Because money and environment?
     
  15. Project Alice macrumors 6502a

    Project Alice

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    Jul 13, 2008
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    Post Falls, ID
    #15
    No, it isn't. But this is a terrible and useless comment. Thunderbolt enclosures are cheap. New computers aren't. If OP wanted to get a new one they wouldn't have asked. You're probably the same person who buys a new iPhone every year when it comes out. Waste of resources and money.
     
  16. iluvmacs99, May 12, 2019
    Last edited: May 12, 2019

    iluvmacs99 macrumors member

    Joined:
    Apr 9, 2019
    #16
    I think many people do not really understand the difference between a consumer grade CPU versus a professional grade CPU like the Xeon in the Mac Pros and what kind of software will benefit from these CPU platforms.

    Older computers will still benefit from an eGPU if it has a TB1 port available, because most of the consumer grade software could only support a single core processor and Intel Quicksync, which is a hardware encoding and decoding feature built-in beginning with the Sandy Bridge Core i series extending to the now Coffee Lake series. Having said that, consumer grade software like iMovie isn't going to benefit from a BIG boost in performance in video rendering moving from a 2011 computer to the latest 2018 Mac Mini. Professional software like FCPX and Davinci Resolve which use multiple CPU cores and in the case of Resolve Studio multiple GPU cards including built-in and discrete will provide a lot of those gains that can be instantly realized.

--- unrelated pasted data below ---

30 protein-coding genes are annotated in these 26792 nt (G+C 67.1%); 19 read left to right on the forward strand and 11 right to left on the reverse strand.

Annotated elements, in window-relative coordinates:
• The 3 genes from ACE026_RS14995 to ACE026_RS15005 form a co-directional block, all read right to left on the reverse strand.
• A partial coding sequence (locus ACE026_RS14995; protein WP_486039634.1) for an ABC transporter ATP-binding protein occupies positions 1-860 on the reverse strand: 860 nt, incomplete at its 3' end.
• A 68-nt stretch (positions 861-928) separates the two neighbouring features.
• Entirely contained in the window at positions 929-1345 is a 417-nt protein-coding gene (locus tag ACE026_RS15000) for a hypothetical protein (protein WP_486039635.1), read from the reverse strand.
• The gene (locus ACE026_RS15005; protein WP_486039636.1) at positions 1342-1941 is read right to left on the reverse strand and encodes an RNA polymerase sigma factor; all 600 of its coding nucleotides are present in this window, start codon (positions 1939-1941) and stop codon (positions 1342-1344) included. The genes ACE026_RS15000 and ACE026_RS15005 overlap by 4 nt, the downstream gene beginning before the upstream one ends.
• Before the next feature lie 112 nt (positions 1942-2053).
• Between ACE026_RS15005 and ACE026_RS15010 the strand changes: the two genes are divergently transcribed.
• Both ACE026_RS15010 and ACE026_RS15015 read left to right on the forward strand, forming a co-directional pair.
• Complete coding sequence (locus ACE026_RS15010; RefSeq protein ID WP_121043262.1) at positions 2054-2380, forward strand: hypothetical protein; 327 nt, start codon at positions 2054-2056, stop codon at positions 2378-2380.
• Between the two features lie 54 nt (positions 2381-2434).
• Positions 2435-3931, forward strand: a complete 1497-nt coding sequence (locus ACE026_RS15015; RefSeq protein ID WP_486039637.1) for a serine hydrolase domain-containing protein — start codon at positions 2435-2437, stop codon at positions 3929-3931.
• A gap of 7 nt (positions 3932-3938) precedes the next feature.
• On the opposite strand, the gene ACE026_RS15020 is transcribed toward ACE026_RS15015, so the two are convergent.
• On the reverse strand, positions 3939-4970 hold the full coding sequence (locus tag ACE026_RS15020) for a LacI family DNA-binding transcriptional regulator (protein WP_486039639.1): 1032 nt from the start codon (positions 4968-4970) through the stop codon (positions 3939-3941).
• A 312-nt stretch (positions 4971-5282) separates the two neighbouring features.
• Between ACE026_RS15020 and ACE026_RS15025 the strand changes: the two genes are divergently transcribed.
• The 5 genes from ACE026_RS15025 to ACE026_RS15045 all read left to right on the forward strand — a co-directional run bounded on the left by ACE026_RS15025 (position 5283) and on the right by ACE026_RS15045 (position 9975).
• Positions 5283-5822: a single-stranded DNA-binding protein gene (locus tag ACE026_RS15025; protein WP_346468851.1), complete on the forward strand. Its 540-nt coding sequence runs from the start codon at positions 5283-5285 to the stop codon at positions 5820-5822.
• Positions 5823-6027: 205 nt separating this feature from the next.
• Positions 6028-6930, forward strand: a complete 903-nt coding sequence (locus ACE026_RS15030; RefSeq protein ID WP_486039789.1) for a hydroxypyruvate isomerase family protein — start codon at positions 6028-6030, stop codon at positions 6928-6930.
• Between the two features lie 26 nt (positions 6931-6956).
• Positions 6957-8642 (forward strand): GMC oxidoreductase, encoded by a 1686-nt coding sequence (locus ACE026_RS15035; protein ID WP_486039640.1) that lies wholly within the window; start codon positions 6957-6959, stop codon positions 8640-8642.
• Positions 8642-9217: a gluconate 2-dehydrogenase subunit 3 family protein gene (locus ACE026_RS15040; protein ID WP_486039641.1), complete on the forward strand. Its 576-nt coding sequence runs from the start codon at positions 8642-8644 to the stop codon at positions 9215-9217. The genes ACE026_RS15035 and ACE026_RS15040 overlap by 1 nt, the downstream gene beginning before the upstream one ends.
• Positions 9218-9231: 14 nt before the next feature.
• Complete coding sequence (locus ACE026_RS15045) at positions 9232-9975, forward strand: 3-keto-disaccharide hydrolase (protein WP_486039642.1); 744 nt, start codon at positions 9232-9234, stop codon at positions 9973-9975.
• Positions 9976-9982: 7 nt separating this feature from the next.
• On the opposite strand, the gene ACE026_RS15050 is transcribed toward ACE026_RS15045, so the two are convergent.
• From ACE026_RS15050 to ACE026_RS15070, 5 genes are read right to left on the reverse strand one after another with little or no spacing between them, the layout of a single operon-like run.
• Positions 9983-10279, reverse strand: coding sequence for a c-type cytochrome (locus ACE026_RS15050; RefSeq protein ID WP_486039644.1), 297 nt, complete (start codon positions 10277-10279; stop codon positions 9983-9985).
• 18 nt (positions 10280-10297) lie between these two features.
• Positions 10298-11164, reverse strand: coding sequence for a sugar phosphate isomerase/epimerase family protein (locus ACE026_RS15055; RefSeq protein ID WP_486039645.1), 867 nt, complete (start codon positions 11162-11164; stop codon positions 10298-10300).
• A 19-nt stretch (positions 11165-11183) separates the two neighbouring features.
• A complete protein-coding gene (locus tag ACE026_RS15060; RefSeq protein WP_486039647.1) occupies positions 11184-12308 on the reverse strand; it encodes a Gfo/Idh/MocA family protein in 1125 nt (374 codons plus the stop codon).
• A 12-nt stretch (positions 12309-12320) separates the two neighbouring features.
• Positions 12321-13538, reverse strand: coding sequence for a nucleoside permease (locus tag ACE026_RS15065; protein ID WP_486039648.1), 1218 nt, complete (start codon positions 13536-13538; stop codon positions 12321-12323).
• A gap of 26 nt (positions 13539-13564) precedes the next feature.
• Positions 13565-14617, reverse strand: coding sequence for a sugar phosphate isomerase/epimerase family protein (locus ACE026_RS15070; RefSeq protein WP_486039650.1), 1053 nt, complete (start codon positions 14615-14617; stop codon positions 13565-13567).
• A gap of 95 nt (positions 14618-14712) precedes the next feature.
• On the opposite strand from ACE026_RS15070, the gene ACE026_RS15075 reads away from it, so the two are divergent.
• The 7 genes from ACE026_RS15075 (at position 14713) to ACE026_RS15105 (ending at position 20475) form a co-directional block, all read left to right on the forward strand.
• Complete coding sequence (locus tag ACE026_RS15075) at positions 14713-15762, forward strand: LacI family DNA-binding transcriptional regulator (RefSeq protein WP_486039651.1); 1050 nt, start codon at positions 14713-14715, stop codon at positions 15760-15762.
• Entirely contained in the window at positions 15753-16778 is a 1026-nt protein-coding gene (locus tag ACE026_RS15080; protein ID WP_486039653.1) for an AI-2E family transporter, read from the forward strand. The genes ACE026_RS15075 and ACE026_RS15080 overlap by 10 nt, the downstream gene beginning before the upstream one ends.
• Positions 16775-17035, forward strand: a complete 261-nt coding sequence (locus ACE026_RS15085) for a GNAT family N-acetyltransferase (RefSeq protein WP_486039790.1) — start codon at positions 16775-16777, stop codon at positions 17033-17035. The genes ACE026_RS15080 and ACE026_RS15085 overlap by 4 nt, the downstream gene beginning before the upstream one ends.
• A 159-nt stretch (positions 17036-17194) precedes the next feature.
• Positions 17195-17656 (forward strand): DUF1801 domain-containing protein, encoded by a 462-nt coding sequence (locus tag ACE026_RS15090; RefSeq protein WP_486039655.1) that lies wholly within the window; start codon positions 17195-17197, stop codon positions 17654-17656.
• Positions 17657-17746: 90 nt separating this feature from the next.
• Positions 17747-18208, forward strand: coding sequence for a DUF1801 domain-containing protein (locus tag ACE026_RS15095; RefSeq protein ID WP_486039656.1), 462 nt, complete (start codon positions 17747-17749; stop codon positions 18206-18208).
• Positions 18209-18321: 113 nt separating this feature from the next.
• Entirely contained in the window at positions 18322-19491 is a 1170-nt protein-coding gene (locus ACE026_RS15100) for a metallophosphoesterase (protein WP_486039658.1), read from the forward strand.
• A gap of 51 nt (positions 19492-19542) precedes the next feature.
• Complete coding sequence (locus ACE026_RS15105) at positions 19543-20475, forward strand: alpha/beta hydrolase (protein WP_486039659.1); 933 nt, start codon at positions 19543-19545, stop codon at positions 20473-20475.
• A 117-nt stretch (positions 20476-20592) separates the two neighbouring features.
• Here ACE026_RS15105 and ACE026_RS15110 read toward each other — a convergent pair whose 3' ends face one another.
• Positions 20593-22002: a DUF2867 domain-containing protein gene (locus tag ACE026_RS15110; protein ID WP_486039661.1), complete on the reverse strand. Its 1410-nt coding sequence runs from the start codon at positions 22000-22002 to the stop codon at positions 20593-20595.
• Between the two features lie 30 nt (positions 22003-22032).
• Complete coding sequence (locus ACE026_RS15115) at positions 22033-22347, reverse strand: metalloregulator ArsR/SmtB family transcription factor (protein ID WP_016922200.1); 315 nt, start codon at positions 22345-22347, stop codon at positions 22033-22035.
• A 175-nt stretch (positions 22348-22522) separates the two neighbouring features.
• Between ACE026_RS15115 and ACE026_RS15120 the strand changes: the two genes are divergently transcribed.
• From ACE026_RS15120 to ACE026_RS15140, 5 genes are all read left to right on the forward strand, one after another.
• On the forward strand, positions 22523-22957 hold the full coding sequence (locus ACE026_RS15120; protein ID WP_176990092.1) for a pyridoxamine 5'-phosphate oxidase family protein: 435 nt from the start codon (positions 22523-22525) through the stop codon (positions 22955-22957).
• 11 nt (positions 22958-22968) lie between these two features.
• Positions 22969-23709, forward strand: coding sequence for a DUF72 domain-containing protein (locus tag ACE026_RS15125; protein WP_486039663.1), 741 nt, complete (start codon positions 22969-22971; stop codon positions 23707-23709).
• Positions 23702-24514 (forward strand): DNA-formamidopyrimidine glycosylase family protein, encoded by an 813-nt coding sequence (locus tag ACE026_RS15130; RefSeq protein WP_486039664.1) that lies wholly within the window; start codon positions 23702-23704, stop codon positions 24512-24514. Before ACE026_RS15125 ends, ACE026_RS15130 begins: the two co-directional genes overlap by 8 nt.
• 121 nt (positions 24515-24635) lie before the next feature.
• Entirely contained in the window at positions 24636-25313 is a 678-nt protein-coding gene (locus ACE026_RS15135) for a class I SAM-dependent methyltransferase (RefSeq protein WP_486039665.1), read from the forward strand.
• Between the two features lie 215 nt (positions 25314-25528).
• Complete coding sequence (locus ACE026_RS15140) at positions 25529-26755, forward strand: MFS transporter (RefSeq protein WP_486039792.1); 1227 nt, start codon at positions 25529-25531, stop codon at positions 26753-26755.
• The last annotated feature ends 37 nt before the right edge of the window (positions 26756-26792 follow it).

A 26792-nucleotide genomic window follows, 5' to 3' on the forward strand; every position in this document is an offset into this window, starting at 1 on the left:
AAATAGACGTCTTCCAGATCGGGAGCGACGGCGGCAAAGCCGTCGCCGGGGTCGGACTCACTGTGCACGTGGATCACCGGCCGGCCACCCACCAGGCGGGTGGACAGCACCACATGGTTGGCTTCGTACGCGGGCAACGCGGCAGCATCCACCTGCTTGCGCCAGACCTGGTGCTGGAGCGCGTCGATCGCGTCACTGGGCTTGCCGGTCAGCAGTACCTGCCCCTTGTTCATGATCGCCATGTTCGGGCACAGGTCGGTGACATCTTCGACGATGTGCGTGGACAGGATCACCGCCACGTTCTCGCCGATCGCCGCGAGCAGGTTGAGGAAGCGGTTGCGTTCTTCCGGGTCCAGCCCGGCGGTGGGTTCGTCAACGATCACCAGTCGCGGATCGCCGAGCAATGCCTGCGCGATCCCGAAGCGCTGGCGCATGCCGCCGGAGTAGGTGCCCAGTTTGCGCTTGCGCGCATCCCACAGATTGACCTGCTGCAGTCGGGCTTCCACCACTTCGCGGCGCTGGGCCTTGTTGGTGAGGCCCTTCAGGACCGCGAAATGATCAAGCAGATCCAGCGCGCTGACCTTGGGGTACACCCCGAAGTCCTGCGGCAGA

Sometimes though, some of us use professional apps for so long that we had forgotten that the majority of Mac users use consumer grade apps and won't benefit as much from the newer computers, except maybe adding an eGPU or RAID drive array which can actually extend the life of the 2011 and 2012 Macs for a little while longer if the user is using software like Davinci Resolve (free version) for some color correction work where a single eGPU can help.

    Not all of us have a ton of money to burn on both professional software paid apps and hardware, so sometimes it is nice to know that you can extend the life of the older macs for some useful purposes. For example, I use a Macbook Air which has the Haswell CPU chip in it and use that to transcode 4K consumer grade video footage to 1080p high quality consumer grade footage as the Quicksync in the Haswell CPU maintains the same speed as the Ivy Bridge in my Mac Mini, but with better quality rendering. Connect them through TB1 cable to transcode 4k files from my Lumix into the SSD RAID array in my Mac Mini to be processed with iMovie. Fast, efficient and not much money. I also plan to get an Akitio Node box with a Radeon RX580 so I can use the free version of Davinci Resolve to render 4K footage at much faster speeds on my older Mini 2011. So having the best of worlds and wait what Apple decides hardware wise down the road -- Intel or ARM in 2021 and beyond before I make my move. In the meantime, my setup works great for my consumer grade needs.
     

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15 April 18, 2019